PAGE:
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tv   Newsline  PBS  May 12, 2016 7:00pm-7:31pm PDT

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hello there. welcome to nhk "newsline." it is friday, may 13th, 9:00 a.m. i'm catherine kobayashi in the group of is made of up 17 nations from around the world including the middle east and europe. it's discussed ways of working towards a cease-fire and lasting peace in syria based on u.n. security council resolutions. the three newcomers have been invited to the next meeting set
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for tuesday in vienna. the gathering is likely to focus on,0 how to maintain peace afte fighting erupted in country's north. french prosecutors say large payments may have been made with connection to tokyo's bid to host the 2020 olympics. they released an interim report that looked into allegations raised by the independent commission of the world anti-doping agency. # prosecutors claim that in july and october of 2013, payments were made from a japanese bank to a singapore firm. believed to be linked to the son of the former head of track and field who's already broadband investigated for corruption. they were made within months of the city being awarded the games.
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the prosecutors did not disclose who sent the money, but said they are looking into the purpose and timing of the transfers. the tokyo olympic organizing committee denying involvement in the alleged payments. officials say they believe the games were awarded because the nissan is set to become the largest stakeholder in scandal-hit mitsubishi motors. the head of nissan says the company will spend $2.2 billion to buy 34% of mitsubishi. the stake is more than the combined holdings of three companies within the mitsubishi group. >> nissan will become the single largest shareholder in mitsubishi motors and we will extend our existing partnership s into new areas. >> they're internal investigation has found one of their managers instructed an employee at a subsidiary to
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fabricate the fuel consumption area. the company was hired to measure the vehicle's fuel economy. the inquiry discovered the employee did as instructed. he did raise questions about mileage targets being repeatedly hiked and knew from experience it would be difficult to achieve them. transport ministry officials are not satisfied. they believe the in-house probe is insufficient and are demanding it submit another report by wednesday. they also plan to launch another search of the automakers headquarters as early as friday. corporate japan amidst earning season. they posted higher profits durs the fiscal year. experts say this year will be a different story due to the higher yen. analysts say 766 firms reported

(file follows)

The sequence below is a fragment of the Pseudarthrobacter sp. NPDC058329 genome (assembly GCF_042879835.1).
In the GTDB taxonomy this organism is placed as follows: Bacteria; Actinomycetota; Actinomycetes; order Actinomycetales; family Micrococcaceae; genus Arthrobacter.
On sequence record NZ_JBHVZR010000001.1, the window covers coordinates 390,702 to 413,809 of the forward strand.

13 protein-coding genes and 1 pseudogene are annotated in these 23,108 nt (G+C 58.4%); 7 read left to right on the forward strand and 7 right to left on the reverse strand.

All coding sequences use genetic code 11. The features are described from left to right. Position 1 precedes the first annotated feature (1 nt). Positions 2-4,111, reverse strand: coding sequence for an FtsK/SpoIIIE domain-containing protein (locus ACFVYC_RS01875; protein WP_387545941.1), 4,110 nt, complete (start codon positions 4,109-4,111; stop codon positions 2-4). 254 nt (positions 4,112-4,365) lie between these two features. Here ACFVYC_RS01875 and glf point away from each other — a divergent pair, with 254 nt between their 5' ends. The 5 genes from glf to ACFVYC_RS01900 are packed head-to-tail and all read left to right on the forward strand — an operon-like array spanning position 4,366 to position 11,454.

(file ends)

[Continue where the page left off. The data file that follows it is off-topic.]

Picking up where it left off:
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combined pretax profit of about $240 billion for fiscal 2014. that's up 2% from a record high mark in a previous year. they say a lore yen helped push up profits. the currency has risen sharply from early this year. the firm's pre-tax profits tumbled 26% year on year. as for the current business year the survey shows the firms expect a 1.6% decline in pre-tax profits. now we're going to go to markets. u.s. stock markets were lackluster with the dow jones ending the day flat up just about 9 points. we saw a decliechb half a percent on a tech heavy nasdaq. let's see what's happening in coke owe. he's standing by at the tokyo stock exchange. good morning. tell us what you're seeing over there. >> very good morning. bit of a mixed session as just touched on there. a bit of a negative sentiment